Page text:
Saturday, October 29, 2011

Katy Perry, Pastors, and Youth Culture. . . .

On Tuesday I get to spend the day with a group of pastors. Evangelical Theological Seminary is holding their annual Fall Forum and I have the privilege of speaking on Engaging the Soul of Youth Culture. It's always my hope that God will use our ministry at CPYU to challenge pastors to engage the kids in the pew. The potential they have to pull that off is huge. When that potential is realized, it's an even bigger thing. I've seen it happen, and it's exciting to watch!

One of the strategies I use to engage pastors in thinking more deeply about youth culture is to show them an "artifact" from the youth culture. . . something contemporary that's gotten some traction with kids. On Tuesday, I'm going to show them the catchy video from Katy Perry, "Last Friday Night (T.G.I.F.). In the video, Perry plays the role of a nerdy little 13-year-old girl who goes through an overnight transformation. . . which is a whole lot like real-life adolescence. Talk about traction. . . the version of the video I've embedded below has over 125 million views. In addition, Perry has built a little cottage industry with a host of little video clips featuring her 13-year-old character talking about her life. Those videos have accumulated tens of millions more views.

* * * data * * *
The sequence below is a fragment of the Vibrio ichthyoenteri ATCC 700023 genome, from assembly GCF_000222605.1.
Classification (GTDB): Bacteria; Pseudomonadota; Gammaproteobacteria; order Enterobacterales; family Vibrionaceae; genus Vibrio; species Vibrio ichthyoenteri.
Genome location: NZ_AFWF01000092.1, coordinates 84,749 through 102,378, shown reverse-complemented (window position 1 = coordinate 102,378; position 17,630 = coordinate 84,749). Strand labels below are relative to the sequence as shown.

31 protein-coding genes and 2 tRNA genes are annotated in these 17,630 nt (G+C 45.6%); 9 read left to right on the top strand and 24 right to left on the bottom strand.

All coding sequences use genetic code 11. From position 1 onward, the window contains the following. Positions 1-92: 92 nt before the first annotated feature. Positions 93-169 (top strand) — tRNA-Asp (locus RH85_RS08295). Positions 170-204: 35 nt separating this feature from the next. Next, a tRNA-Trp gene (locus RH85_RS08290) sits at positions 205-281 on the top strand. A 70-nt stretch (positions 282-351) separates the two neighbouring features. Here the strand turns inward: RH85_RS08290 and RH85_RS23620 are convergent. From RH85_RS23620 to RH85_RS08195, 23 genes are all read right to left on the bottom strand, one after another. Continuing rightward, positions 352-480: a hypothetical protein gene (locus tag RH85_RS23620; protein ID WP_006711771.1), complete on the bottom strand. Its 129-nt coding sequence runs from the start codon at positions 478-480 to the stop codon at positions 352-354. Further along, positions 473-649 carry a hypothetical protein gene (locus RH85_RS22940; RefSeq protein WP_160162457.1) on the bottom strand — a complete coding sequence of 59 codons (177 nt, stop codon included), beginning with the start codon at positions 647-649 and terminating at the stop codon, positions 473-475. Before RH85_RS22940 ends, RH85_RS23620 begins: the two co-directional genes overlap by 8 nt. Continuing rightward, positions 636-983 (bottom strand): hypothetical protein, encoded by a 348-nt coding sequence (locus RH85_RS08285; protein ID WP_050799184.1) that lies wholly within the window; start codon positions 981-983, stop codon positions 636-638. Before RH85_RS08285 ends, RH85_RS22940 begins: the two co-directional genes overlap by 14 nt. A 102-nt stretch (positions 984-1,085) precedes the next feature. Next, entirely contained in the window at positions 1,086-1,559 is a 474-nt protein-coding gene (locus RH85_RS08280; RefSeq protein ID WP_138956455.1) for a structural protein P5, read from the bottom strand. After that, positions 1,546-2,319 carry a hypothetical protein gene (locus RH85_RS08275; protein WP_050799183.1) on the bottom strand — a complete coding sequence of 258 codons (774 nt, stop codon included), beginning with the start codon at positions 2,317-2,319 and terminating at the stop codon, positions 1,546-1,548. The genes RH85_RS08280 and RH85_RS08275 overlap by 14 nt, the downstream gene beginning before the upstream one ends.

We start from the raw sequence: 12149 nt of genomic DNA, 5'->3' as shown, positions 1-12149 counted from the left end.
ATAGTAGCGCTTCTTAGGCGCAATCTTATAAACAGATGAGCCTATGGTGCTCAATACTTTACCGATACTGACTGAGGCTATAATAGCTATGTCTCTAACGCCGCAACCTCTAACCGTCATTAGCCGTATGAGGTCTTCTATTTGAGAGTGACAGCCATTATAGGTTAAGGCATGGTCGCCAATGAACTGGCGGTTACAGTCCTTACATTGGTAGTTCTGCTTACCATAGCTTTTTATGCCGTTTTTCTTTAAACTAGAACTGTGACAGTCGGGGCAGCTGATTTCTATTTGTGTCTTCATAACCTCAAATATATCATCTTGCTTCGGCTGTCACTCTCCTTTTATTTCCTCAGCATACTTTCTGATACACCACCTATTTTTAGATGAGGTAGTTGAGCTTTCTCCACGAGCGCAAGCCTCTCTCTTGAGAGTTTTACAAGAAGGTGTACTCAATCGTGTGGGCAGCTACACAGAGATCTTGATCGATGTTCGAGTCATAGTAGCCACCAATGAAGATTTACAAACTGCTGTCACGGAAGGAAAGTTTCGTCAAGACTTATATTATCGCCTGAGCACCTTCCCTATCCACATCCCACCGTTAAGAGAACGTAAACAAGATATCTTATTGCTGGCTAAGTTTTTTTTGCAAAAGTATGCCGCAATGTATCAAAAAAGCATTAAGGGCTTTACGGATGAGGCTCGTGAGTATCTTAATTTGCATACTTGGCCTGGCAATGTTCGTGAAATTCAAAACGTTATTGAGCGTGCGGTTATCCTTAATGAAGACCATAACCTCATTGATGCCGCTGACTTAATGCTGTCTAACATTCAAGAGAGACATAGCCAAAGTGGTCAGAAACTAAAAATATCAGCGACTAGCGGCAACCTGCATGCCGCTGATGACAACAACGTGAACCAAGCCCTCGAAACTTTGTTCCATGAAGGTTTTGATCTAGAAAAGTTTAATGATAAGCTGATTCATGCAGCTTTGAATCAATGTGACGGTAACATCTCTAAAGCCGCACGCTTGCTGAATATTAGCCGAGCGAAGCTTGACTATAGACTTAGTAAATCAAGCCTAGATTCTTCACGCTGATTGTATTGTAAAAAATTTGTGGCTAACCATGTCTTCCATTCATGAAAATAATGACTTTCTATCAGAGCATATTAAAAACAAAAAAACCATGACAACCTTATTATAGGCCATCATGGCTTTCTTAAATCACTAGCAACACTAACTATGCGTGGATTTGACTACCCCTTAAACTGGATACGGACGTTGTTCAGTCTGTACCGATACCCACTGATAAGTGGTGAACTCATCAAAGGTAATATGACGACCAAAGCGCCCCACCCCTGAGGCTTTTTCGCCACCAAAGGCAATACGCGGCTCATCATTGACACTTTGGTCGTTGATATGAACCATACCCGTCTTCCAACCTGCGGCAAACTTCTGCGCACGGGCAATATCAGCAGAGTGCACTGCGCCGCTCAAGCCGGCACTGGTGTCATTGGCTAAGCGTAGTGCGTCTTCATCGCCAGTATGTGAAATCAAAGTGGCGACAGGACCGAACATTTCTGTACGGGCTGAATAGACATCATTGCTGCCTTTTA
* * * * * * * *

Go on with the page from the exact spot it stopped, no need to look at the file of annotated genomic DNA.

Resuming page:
After showing the video I'll ask some follow-up questions: How many of you have heard the song before? How many of you have seen the video? I won't expect too many hands to go up. Then I'll ask two more questions: As pastors, what do we do with that video? After viewing that video, what are the youth culture realities we need to address?